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12 "Pelvic bones"
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Original Article
Comparison of mortality between open and closed pelvic bone fractures in Korea using 1:2 propensity score matching: a single-center retrospective study
Jaeri Yoo, Donghwan Choi, Byung Hee Kang
J Trauma Inj. 2024;37(1):6-12.   Published online January 3, 2024
DOI: https://doi.org/10.20408/jti.2023.0063
  • 594 View
  • 16 Download
AbstractAbstract PDF
Purpose
Open pelvic bone fractures are relatively rare and are considered more severe than closed fractures. This study aimed to compare the clinical outcomes of open and closed severe pelvic bone fractures.
Methods
Patients with severe pelvic bone fractures (pelvic Abbreviated Injury Scale score, ≥4) admitted at a single level I trauma center between 2016 and 2020 were retrospectively analyzed. Patients aged <16 years and those with incomplete medical records were excluded from the study. The patients were divided into open and closed fracture groups, and their demographics, treatment, and clinical outcomes were compared before and after 1:2 propensity score matching.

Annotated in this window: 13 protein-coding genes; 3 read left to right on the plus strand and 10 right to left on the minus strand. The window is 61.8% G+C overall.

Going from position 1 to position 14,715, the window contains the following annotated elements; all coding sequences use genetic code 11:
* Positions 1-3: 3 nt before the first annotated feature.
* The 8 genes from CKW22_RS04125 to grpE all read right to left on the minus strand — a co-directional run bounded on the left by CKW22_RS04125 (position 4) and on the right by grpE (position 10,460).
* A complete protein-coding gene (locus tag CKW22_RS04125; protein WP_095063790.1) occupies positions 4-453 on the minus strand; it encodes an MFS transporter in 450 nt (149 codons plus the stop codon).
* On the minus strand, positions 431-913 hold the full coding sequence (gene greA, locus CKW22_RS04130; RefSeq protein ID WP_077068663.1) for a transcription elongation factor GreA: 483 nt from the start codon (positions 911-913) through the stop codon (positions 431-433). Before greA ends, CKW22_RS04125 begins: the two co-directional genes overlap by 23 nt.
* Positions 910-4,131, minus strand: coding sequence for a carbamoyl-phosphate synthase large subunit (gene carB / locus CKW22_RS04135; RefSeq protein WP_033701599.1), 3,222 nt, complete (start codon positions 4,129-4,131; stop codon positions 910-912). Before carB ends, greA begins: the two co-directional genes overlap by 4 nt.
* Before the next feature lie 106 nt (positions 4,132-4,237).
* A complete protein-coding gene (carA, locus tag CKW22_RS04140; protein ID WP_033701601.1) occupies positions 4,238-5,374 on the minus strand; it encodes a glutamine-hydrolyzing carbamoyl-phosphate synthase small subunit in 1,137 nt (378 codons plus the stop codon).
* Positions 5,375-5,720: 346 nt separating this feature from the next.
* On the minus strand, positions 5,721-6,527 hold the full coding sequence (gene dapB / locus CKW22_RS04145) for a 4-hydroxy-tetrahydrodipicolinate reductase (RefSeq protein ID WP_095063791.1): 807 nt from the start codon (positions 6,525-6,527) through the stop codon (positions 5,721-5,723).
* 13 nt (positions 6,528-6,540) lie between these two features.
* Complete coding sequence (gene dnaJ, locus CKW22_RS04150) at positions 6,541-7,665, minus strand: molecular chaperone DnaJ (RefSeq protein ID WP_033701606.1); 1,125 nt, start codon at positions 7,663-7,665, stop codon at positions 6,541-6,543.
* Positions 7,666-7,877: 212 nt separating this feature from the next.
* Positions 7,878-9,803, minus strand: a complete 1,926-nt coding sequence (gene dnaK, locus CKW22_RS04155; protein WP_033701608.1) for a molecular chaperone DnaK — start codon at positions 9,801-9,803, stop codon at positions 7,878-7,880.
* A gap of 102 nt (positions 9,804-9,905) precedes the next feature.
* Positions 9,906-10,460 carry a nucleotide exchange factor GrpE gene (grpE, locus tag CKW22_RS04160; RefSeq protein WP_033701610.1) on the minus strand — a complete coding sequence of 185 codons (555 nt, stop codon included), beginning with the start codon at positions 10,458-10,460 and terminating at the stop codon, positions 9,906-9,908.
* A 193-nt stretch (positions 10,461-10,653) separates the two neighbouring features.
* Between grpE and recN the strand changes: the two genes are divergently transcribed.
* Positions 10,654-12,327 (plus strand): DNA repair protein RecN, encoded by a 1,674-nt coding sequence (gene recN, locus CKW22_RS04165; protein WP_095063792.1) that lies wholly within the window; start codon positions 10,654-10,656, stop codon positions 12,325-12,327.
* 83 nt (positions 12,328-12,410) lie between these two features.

Results
Of the 321 patients, 24 were in the open fracture group and 297 were in the closed fracture group. The open fracture group had more infections (37.5% vs. 5.7%, P<0.001) and longer stays in the intensive care unit (median 11 days, interquartile range [IQR] 6–30 days vs. median 5 days, IQR 2–13 days; P=0.005), but mortality did not show a statistically significant difference (20.8% vs. 15.5%, P=0.559) before matching. After 1:2 propensity score matching, the infection rate was significantly higher in the open fracture group (37.5% vs. 6.3%, P=0.002), whereas the length of intensive care unit stay (median 11 days, IQR 6–30 days vs. median 8 days, IQR 4–19 days; P=0.312) and mortality (20.8% vs. 27.1%, P=0.564) were not significantly different.